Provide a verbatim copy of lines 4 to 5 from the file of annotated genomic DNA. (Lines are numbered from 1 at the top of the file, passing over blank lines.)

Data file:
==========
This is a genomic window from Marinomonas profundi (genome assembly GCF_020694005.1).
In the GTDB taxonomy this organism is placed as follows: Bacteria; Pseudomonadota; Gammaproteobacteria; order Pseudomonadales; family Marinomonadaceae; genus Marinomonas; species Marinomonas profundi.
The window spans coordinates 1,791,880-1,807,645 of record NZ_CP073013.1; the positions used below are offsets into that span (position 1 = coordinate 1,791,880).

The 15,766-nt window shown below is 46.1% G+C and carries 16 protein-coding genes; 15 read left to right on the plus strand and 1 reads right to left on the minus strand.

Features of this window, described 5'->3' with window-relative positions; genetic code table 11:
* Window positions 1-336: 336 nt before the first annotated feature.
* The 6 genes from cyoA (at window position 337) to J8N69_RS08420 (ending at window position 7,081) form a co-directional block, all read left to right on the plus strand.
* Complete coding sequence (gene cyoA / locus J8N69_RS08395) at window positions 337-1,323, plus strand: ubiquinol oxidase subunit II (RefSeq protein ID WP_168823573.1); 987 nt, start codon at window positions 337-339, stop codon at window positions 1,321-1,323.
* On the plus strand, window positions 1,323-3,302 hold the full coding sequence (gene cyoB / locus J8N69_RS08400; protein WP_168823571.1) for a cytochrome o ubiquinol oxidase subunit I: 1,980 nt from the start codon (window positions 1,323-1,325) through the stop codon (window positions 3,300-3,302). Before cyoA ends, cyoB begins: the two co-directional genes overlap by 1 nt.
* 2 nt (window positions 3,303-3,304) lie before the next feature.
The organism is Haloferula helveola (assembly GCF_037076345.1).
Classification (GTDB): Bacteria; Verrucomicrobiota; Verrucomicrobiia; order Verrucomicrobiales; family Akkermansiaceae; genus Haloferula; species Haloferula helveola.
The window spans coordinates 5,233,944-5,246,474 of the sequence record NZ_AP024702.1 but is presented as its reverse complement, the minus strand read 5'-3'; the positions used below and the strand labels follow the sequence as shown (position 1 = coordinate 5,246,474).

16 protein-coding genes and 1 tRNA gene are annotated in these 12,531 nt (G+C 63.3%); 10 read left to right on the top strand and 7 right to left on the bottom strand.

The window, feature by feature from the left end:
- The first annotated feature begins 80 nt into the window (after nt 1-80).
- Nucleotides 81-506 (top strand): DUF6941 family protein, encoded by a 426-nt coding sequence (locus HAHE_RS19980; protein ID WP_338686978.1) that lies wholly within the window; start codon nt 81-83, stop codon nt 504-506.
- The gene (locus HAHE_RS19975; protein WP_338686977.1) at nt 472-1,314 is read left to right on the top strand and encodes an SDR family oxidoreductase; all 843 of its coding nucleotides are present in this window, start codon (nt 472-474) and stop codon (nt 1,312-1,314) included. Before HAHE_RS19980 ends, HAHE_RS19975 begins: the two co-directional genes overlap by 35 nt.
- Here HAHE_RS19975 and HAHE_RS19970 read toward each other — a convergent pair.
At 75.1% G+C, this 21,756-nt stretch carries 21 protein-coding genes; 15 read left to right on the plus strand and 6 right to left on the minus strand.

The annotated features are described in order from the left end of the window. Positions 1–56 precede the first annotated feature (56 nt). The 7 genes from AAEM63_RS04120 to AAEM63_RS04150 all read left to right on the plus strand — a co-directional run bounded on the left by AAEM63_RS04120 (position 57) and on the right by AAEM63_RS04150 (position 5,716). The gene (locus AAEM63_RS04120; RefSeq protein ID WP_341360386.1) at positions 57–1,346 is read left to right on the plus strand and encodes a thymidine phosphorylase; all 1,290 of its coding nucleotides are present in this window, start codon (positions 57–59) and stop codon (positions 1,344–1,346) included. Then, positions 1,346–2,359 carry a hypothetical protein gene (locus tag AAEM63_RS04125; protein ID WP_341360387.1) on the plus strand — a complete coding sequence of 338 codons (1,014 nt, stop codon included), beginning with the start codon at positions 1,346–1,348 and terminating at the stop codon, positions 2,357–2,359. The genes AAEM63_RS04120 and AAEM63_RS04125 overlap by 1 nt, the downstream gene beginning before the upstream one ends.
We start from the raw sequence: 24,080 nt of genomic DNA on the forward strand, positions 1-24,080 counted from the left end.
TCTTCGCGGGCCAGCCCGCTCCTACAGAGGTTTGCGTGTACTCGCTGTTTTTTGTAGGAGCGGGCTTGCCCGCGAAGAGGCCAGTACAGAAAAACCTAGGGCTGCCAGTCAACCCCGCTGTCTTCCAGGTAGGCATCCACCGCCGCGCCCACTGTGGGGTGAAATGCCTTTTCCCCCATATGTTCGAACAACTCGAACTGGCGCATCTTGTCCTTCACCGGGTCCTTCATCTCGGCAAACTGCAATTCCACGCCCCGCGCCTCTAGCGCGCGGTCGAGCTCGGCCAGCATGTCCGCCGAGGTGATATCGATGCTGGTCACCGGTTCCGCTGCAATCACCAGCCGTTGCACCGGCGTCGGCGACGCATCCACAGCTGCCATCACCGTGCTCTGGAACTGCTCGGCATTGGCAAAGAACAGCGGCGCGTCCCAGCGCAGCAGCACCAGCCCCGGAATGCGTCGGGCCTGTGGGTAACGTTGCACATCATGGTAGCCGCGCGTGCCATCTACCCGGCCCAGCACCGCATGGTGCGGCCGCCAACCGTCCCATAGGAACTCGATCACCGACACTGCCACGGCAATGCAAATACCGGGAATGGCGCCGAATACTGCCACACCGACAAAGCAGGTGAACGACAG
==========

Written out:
The 15,766-nt window shown below is 46.1% G+C and carries 16 protein-coding genes; 15 read left to right on the plus strand and 1 reads right to left on the minus strand.

Features of this window, described 5'->3' with window-relative positions; genetic code table 11: